And Secretary of State Hillary Clinton will give what is being billed as a major speech on "Internet freedom" on Jan. 21. A State Department official previously told The Cable that the speech was going to be about innovation on the Internet. Clinton dined with Google CEO Eric Schmidt just last week, but State isn't saying whether they are coordinating their response.
With all the news about technology theft in China related to Beijing's battle with Google, many forget that the legal mechanisms for deciding what technologies to export there haven't been fundamentally updated since 1979.
That's not to say people aren't working on the problem. The White House has started a review to determine how to update technology export rules and Howard Berman, the chairman of the House Foreign Affairs committee, is working a bill that would do just that.
Berman and staff are in Silicon Valley today, coincidentally holding a hearing on the issue in the very location where so many of the 34 companies compromised as part of recent Chinese cyber espionage issues are located. The failure of the government to determine what "dual use" technologies are ok to give to countries like China is not only an economic, but a national security issue as well, he said.
"There is a growing consensus among security experts that due to legal and technological developments in recent years, our current export-control regime, founded during the Cold War and last revised by statute in 1979, is out of date," Berman wrote in this morning's Silicon Valley Mercury News, "It needs to be modernized in order to continue protecting sensitive technologies while also maintaining U.S. technological leadership."
Testifying at the hearing will be John Hennessy, president of Stanford University, William Potter, director for Nonproliferation Studies of the Monterey Institute of International Studies, and Karen Murphy, senior director for trade at Applied Materials, Inc., a leading manufacturer in the semiconductor industry.
You can be sure the Chinese are closely watching the administration review and the formation of Berman's bill, which could come in weeks. After all, the Chinese did electronically infiltrate the Commerce Department's Bureau of Industry and Security, which implements duel use technology export rules, in 2006, forcing that whole office to throw all their computers in the garbage and start over.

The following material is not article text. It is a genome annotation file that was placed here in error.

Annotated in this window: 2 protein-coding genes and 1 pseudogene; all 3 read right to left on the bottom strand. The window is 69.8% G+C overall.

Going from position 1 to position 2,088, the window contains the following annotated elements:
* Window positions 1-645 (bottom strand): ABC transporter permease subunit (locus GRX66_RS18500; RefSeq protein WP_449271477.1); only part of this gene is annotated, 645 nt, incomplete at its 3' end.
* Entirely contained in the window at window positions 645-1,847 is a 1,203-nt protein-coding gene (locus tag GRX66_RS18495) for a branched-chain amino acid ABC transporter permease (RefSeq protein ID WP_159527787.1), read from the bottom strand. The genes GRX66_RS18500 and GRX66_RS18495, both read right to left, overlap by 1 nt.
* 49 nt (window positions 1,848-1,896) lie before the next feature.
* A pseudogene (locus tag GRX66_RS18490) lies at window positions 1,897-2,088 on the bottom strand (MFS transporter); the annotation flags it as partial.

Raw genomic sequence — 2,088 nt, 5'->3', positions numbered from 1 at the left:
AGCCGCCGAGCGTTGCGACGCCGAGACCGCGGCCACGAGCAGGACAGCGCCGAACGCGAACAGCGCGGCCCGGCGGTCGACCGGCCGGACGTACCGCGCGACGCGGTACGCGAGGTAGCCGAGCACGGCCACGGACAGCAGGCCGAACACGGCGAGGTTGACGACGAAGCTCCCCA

Secretary of State Hillary Clinton is calling on the Chinese government to explain itself following attacks on on the Internet accounts of human rights activists that apparently originated from there.
"We look to the Chinese government for an explanation," she said in a statement. "The ability to operate with confidence in cyberspace is critical in a modern society and economy."
Google is threatening to pull out of China if the company can't renegotiate what has been its controversial policy of cooperating with Chinese government Internet censorship activities. Google, along with other Internet giants, has come under fire before for aiding Chinese Internet censorship and persecution of free speech by Chinese Internet monitors.
In 2006, Yahoo admitted giving the Chinese government information on activists that led to their arrests and imprisonment. The State Department has been meeting with top Internet leaders lately ahead of their planned push for more Internet-based diplomacy, which will be outlined in a major policy address by Clinton on Jan. 21.
For a detailed explanation of China's use of the Internet, read this.
It's somewhat conventional wisdom in Washington to assume that if Taiwan moves closer to China, that might not be in the interests of the United States. Not so, argues a new report coming out Tuesday from the Center for Strategic and International Studies.
What's more, the U.S. should encourage such movement, argues the report, a result of a cross-strait project led by CSIS's Bonnie Glaser that she and others will discuss at an event at the think tank Tuesday. Now is the right time for confidence building measures between China and Taiwan, despite the several internal and international obstacles that remain, the report explains.
"U.S. support for cross-strait military CBMs is consistent with the long-standing U.S. position that differences between the two sides of the strait should be settled peacefully through negotiations," the report states. The authors also talk about the belief in Taiwan "that talks with Beijing on military CBMs cannot begin without visible support from the United States, which many in Taiwan see as necessary to reduce Taiwan's sense of vulnerability and counter the impression domestically that [Taiwanese President] Ma [Ying Jeou] is tilting toward mainland China."